The leaders of several major Christian denominations including– Protestants, Baptists, Lutherans, Presbyterians, and Methodists– wrote a letter to Congress on October 5, 2012 asking for a reconsideration of US aid to Israel in light of “widespread Israeli human rights abuses.” The unbiased letter cited direct experience in working with both Israelis and Palestinians and acknowledged fault on both sides of the conflict. After years of investing time and humanitarian aid to the Israeli-Palestinian crisis, these ministries concluded that:
"Unfortunately, unconditional U.S. military assistance to Israel has contributed to this deterioration, sustaining the conflict and undermining the long-term security interests of both Israelis and Palestinians. This is made clear in the most recent 2011 State Department Country Report on Human Rights Practices covering Israel and the Occupied Territories1, which details widespread Israeli human rights violations committed against Palestinian civilians, many of which involve the misuse of U.S.-supplied weapons.
The Christian leaders also pointed to Israel’s violation of the US Foreign Assistance Act which prohibits assistance to any country which engages in a consistent pattern of human rights violations and limits the use of US weapons to “legitimate self-defense” as grounds for reconsideration of US aid to Israel. As evidence, the letter cited numerous cases of human rights abuses perpetrated by the Israeli army with the support of US aid, and also pointed to Israel’s flagrant disregard for US policy:
In addition to specific rights violations, we see a troubling and consistent pattern of disregard by the government of Israel for U.S. policies that support a just and lasting peace. Specifically, repeated demands by the U.S. government that Israel halt all settlement activity have been ig nored. Since 1967, every U.S. administration has decried Israeli settlements in the occupied Palestinian territories as obstacles to peace. Despite this stance, Israel continues to expand its settlements in the West Bank and East Jerusalem, claiming territory that under international law and U.S. policy should belong to a future Palestinian state. The Oslo peace process, which began in 1993, was publicly promoted as leading Israelis and Palestinians to a just peace based on a two-state solution. Instead, since 1993, the number of Israeli settlers in the West Bank, including East Jerusalem, has more than doubled. Rights violations resulting from Israeli settlement activity include separate and unequal legal systems for Palestinians and settlers, confiscation of Palestinian land and natural resources for the benefit of settlers, and violence by settlers against Palestinians."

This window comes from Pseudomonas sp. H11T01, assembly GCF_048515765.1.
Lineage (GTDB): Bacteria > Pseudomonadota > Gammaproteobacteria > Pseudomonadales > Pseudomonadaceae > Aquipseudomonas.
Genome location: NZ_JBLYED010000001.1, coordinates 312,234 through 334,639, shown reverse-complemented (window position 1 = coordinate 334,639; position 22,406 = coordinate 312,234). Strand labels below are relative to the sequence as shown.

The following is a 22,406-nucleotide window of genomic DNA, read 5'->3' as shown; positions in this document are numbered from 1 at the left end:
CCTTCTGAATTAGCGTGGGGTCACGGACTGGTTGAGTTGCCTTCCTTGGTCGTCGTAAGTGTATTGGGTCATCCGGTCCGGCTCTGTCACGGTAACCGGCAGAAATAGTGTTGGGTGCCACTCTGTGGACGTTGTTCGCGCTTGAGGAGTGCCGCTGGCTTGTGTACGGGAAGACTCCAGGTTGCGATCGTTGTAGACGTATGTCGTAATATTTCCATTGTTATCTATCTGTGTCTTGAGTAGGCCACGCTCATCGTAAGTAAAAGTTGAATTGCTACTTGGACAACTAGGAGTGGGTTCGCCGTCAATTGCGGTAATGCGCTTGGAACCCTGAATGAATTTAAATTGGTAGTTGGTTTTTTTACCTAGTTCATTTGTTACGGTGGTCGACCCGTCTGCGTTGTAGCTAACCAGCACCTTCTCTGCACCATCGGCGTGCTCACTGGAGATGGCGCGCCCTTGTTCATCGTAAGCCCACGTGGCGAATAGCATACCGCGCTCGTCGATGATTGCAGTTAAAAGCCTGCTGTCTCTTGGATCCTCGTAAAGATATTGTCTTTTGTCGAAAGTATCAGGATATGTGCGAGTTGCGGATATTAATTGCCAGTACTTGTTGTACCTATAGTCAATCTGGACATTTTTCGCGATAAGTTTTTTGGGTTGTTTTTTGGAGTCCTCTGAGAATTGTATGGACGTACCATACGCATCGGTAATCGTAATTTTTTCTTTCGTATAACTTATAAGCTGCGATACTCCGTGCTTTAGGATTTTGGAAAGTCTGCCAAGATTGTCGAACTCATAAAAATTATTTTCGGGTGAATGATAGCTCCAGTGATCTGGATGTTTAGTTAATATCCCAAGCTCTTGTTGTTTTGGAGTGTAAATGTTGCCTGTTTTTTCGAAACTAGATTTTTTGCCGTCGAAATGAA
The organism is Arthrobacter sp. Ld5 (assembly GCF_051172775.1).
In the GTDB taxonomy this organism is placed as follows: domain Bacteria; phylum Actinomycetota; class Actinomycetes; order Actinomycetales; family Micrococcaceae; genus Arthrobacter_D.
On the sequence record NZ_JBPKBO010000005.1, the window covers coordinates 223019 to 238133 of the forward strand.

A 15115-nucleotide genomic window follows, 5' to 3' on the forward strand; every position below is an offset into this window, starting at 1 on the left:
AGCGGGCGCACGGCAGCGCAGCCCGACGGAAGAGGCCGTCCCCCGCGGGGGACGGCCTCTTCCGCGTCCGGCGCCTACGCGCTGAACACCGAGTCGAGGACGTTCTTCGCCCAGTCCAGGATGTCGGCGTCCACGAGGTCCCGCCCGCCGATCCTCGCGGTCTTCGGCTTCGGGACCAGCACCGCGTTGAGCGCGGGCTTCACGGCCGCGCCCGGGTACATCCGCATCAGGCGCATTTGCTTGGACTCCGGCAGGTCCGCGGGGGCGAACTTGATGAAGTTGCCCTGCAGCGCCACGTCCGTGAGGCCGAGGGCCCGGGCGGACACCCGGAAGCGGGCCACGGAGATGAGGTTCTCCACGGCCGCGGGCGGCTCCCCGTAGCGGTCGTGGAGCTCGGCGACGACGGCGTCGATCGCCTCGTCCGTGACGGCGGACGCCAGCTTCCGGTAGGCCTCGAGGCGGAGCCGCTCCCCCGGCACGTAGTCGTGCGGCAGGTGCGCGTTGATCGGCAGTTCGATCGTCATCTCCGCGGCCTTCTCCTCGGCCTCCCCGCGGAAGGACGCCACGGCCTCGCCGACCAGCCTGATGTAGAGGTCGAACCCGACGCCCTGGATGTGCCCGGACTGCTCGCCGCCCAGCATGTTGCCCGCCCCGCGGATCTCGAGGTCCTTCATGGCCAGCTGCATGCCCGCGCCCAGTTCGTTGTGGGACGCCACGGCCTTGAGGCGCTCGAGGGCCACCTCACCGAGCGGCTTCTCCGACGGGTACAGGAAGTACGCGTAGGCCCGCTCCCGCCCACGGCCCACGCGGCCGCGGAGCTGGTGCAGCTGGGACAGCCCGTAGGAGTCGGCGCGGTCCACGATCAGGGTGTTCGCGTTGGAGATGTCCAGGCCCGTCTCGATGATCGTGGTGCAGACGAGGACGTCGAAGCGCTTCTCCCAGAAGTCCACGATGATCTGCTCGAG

The letter, which was signed by high-ranking officials from 15 denominations, concluded:
"We request, therefore, that Congress hold Israel accountable to these standards by making the disbursement of U.S. military assistance to Israel contingent on the Israeli government’s compliance with applicable U.S. laws and policies. As Israel is the single largest recipient of U.S. foreign aid since World War II, it is especially critical for Israel to comply with the specific U.S. laws that regulate the use of U.S.-supplied weapons."
Here is the full 4 pages of letter: http://globalministries.org/news/mee/pdfs/Military-aid-to-Is...
also see: How Evangelicals Are Learning to Be Pro-Palestine, Pro-Israel, Pro-Peace, Pro-Justice and Always Pro-Jesus
and this new film: With God On Our Side
'With God On Our Side' takes a look at the theology of Christian Zionism, which teaches that because the Jews are God’s chosen people, they have a divine right to the land of Israel. Aspects of this belief system lead some Christians in the West to give uncritical support to Israeli government policies, even those that privilege Jews at the expense of Palestinians, leading to great suffering among Muslim and Christian Palestinians alike and threatening Israel’s security as a whole.
This film demonstrates that there is a biblical alternative for Christians who want to love and support the people of Israel, a theology that doesn’t favor one people group over another but instead promotes peace and reconciliation for both Jews and Palestinians.
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